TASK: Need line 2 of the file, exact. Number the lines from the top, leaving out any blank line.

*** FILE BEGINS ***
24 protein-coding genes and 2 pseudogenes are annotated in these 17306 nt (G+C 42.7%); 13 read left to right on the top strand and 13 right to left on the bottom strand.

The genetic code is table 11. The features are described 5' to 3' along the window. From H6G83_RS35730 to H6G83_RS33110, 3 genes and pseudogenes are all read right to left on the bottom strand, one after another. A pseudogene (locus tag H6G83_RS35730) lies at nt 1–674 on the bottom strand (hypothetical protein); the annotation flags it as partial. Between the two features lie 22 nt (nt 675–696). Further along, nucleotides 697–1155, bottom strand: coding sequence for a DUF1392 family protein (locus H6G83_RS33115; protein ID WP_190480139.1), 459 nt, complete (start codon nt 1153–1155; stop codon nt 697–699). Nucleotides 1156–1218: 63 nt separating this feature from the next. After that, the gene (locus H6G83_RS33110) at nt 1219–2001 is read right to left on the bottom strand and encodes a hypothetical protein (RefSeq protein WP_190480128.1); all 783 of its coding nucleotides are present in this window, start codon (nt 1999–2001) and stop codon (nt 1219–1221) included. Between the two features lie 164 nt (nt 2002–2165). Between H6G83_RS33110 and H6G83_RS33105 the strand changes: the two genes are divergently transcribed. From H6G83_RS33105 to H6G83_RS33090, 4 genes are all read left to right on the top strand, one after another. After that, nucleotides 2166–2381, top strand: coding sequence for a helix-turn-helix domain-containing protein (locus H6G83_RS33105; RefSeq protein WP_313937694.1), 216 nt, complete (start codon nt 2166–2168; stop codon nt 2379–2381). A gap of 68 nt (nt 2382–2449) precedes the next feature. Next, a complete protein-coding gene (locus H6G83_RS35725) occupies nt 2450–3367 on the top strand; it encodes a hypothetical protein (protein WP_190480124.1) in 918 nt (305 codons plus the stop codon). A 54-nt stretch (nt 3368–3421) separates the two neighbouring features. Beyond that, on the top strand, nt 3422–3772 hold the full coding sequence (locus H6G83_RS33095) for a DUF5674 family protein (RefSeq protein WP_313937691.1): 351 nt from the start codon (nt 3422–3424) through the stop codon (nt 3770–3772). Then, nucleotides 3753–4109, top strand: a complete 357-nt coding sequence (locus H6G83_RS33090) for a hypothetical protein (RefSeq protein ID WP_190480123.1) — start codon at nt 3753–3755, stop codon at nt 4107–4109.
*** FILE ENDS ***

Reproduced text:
The genetic code is table 11. The features are described 5' to 3' along the window. From H6G83_RS35730 to H6G83_RS33110, 3 genes and pseudogenes are all read right to left on the bottom strand, one after another. A pseudogene (locus tag H6G83_RS35730) lies at nt 1–674 on the bottom strand (hypothetical protein); the annotation flags it as partial. Between the two features lie 22 nt (nt 675–696). Further along, nucleotides 697–1155, bottom strand: coding sequence for a DUF1392 family protein (locus H6G83_RS33115; protein ID WP_190480139.1), 459 nt, complete (start codon nt 1153–1155; stop codon nt 697–699). Nucleotides 1156–1218: 63 nt separating this feature from the next. After that, the gene (locus H6G83_RS33110) at nt 1219–2001 is read right to left on the bottom strand and encodes a hypothetical protein (RefSeq protein WP_190480128.1); all 783 of its coding nucleotides are present in this window, start codon (nt 1999–2001) and stop codon (nt 1219–1221) included. Between the two features lie 164 nt (nt 2002–2165). Between H6G83_RS33110 and H6G83_RS33105 the strand changes: the two genes are divergently transcribed. From H6G83_RS33105 to H6G83_RS33090, 4 genes are all read left to right on the top strand, one after another. After that, nucleotides 2166–2381, top strand: coding sequence for a helix-turn-helix domain-containing protein (locus H6G83_RS33105; RefSeq protein WP_313937694.1), 216 nt, complete (start codon nt 2166–2168; stop codon nt 2379–2381). A gap of 68 nt (nt 2382–2449) precedes the next feature. Next, a complete protein-coding gene (locus H6G83_RS35725) occupies nt 2450–3367 on the top strand; it encodes a hypothetical protein (protein WP_190480124.1) in 918 nt (305 codons plus the stop codon). A 54-nt stretch (nt 3368–3421) separates the two neighbouring features. Beyond that, on the top strand, nt 3422–3772 hold the full coding sequence (locus H6G83_RS33095) for a DUF5674 family protein (RefSeq protein WP_313937691.1): 351 nt from the start codon (nt 3422–3424) through the stop codon (nt 3770–3772). Then, nucleotides 3753–4109, top strand: a complete 357-nt coding sequence (locus H6G83_RS33090) for a hypothetical protein (RefSeq protein ID WP_190480123.1) — start codon at nt 3753–3755, stop codon at nt 4107–4109.